Billionaire Kjell Inge Roekke is open to allowing Det Norske Oljeselskap ASA (DETNOR) to reduce its stake in Norway’s biggest oil find in decades as the crude explorer needs cash to fund development costs.
Roekke’s Aker ASA (AKER), which owns 50 percent of Det Norske, is pushing the company to sell assets and acquire producing fields to raise cash as it faces investment needs that by far exceed its 9 billion-krone ($1.5 billion) market value. That may involve lowering Det Norske’s share in the Johan Sverdrup field, according to Aker Chief Executive Officer Oeyvind Eriksen.
“We have no holy cows in Det Norske,” Eriksen said in an interview in Oslo yesterday. “Aker has put no limitations on Det Norske’s freedom when it comes to portfolio optimization. But Aker is of course well aware of the fact that Johan Sverdrup is a very valuable asset.”
The discovery of Sverdrup in two parts by Lundin Petroleum AB (LUPE) and Statoil ASA (STL) in 2010 and 2011 renewed explorers’ interest in Norway after a decade of falling oil production. The field, which holds 1.8 billion to 2.9 billion barrels of oil equivalent, also transformed Det Norske, which has a stake in two of the field’s three licenses.
The shares surged fourfold as the extent of the find became known. The stock is down 40 percent since a 2012 record, partly on investor concerns over how the company intends to finance the development of Sverdrup. The first phase alone will cost as much as 120 billion kroner.
Det Norske fell as much as 6 percent in Oslo trading, the most in almost three months, and traded 4.2 percent lower at 60.35 kroner as of 4:20 p.m. in Oslo. Aker traded 2.3 percent lower at 209.5 kroner at the same time.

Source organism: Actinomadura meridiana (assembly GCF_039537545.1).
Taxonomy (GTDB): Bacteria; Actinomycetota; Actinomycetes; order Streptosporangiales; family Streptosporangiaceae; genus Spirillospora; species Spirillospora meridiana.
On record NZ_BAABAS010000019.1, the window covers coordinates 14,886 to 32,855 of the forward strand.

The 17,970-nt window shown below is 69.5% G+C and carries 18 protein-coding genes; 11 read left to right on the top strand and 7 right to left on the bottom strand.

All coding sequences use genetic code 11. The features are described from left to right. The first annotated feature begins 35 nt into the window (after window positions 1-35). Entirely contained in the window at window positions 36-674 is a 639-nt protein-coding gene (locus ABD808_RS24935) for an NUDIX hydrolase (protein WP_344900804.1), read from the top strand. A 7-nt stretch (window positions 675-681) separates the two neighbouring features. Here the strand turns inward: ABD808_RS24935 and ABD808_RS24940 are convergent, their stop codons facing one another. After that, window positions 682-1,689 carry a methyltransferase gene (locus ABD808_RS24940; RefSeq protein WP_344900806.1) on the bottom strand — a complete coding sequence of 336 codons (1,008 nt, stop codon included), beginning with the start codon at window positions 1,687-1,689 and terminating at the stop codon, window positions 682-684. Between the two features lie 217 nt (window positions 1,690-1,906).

The company has sold new shares twice since Sverdrup was found and a third issue is “inevitable sooner or later” as a part of a funding plan that should be ready by the end of 2014, Aker said yesterday. The plan may also involve new debt and changes in the company’s asset portfolio, Aker said.
Det Norske has said it could sell part of its 35 percent stake in Ivar Aasen, a North Sea oil field that will start production in the end of 2016, three years before Sverdrup. It may also cut its 25 percent holding in the Krafla and Askja discoveries and other assets.
Aker had previously said Det Norske shouldn’t reduce its stake in Sverdrup.
Det Norske declined to comment on the funding plan it’s preparing, including asset transactions. “We’re looking at all options,” spokesman Torgeir Anda said in a phone interview. “We aim to have a solution by the end of the year.”
The Norwegian offshore-asset market could beat a 2012 record of $19 billion in transactions, Edinburgh-based consultants Wood Mackenzie Ltd. said in January. After RWE AG (RWE) sold its Dea oil and gas unit to billionaire Mikhail Fridman’s L1 Energy in March, Norwegian assets for sale include Talisman Energy (TLM) Inc. and Marathon Oil (MRO) Corp.’s North Sea fields.
Det Norske’s Sverdrup partner Lundin has said it’s considering a bid for Marathon’s assets in the Alvheim area of the North Sea. Aker’s Eriksen declined to say whether Det Norske is also looking at the assets, though it should “concentrate on activity in the North Sea,” he said.
To contact the reporter on this story: Mikael Holter in Oslo at firstname.lastname@example.org